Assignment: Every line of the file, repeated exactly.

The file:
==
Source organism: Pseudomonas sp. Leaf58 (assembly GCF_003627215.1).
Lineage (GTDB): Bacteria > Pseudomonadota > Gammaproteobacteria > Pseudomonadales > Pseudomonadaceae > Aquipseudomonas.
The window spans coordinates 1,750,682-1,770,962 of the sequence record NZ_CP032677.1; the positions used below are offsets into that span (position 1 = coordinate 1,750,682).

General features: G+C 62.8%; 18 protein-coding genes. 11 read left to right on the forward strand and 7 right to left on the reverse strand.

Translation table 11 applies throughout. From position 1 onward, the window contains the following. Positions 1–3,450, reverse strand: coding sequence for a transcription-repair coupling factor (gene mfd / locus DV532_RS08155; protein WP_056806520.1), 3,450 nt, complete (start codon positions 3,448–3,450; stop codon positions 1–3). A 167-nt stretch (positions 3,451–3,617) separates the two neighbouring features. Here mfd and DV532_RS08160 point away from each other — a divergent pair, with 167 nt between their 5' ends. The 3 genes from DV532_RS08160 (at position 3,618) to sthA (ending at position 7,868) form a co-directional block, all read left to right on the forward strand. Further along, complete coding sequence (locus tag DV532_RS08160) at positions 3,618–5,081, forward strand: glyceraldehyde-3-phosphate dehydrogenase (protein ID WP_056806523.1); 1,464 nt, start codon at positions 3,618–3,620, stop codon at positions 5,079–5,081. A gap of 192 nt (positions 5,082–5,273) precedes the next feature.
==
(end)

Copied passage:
Source organism: Pseudomonas sp. Leaf58 (assembly GCF_003627215.1).
Lineage (GTDB): Bacteria > Pseudomonadota > Gammaproteobacteria > Pseudomonadales > Pseudomonadaceae > Aquipseudomonas.
The window spans coordinates 1,750,682-1,770,962 of the sequence record NZ_CP032677.1; the positions used below are offsets into that span (position 1 = coordinate 1,750,682).

General features: G+C 62.8%; 18 protein-coding genes. 11 read left to right on the forward strand and 7 right to left on the reverse strand.

Translation table 11 applies throughout. From position 1 onward, the window contains the following. Positions 1–3,450, reverse strand: coding sequence for a transcription-repair coupling factor (gene mfd / locus DV532_RS08155; protein WP_056806520.1), 3,450 nt, complete (start codon positions 3,448–3,450; stop codon positions 1–3). A 167-nt stretch (positions 3,451–3,617) separates the two neighbouring features. Here mfd and DV532_RS08160 point away from each other — a divergent pair, with 167 nt between their 5' ends. The 3 genes from DV532_RS08160 (at position 3,618) to sthA (ending at position 7,868) form a co-directional block, all read left to right on the forward strand. Further along, complete coding sequence (locus tag DV532_RS08160) at positions 3,618–5,081, forward strand: glyceraldehyde-3-phosphate dehydrogenase (protein ID WP_056806523.1); 1,464 nt, start codon at positions 3,618–3,620, stop codon at positions 5,079–5,081. A gap of 192 nt (positions 5,082–5,273) precedes the next feature.